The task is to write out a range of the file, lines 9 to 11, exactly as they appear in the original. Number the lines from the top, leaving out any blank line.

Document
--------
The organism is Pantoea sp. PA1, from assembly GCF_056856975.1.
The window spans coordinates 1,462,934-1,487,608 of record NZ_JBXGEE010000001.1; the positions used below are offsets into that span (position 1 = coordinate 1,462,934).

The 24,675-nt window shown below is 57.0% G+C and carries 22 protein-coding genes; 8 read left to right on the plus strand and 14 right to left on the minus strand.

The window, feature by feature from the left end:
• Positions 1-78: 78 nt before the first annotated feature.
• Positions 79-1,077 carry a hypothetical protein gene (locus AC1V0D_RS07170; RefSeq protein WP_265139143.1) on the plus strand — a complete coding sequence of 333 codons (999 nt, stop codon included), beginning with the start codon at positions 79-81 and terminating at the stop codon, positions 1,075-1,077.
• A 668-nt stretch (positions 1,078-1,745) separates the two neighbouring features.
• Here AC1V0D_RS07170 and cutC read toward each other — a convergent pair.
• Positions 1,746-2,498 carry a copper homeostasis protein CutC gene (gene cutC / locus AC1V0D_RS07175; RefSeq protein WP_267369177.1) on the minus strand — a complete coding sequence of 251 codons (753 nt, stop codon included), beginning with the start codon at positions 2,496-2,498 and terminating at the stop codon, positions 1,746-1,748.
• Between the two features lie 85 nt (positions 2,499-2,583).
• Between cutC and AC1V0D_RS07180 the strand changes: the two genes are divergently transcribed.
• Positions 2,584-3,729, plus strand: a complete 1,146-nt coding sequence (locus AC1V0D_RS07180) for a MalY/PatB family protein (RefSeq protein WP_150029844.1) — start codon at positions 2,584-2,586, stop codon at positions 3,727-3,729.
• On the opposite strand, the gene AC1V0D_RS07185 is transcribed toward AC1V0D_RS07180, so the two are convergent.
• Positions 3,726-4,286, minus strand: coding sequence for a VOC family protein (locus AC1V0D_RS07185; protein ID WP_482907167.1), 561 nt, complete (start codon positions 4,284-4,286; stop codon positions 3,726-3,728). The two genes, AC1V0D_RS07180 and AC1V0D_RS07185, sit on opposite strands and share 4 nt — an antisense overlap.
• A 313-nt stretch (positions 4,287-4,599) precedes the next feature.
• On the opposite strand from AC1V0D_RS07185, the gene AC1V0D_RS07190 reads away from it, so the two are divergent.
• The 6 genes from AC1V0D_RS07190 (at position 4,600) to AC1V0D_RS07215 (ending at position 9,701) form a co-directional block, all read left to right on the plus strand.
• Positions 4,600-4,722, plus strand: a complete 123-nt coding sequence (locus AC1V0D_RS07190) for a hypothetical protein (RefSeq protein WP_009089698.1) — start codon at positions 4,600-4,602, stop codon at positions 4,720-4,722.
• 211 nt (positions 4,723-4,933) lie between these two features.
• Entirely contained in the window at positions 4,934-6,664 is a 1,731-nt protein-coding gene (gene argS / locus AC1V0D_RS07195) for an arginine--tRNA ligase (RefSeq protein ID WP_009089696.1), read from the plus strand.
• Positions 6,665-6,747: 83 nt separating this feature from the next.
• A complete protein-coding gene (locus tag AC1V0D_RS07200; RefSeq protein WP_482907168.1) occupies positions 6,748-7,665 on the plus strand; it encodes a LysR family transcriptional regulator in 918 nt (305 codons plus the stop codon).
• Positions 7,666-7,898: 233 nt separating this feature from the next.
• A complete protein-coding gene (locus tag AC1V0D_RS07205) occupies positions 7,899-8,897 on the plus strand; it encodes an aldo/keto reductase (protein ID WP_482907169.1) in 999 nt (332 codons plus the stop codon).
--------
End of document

• Positions 1,746-2,498 carry a copper homeostasis protein CutC gene (gene cutC / locus AC1V0D_RS07175; RefSeq protein WP_267369177.1) on the minus strand — a complete coding sequence of 251 codons (753 nt, stop codon included), beginning with the start codon at positions 2,496-2,498 and terminating at the stop codon, positions 1,746-1,748.
• Between the two features lie 85 nt (positions 2,499-2,583).
• Between cutC and AC1V0D_RS07180 the strand changes: the two genes are divergently transcribed.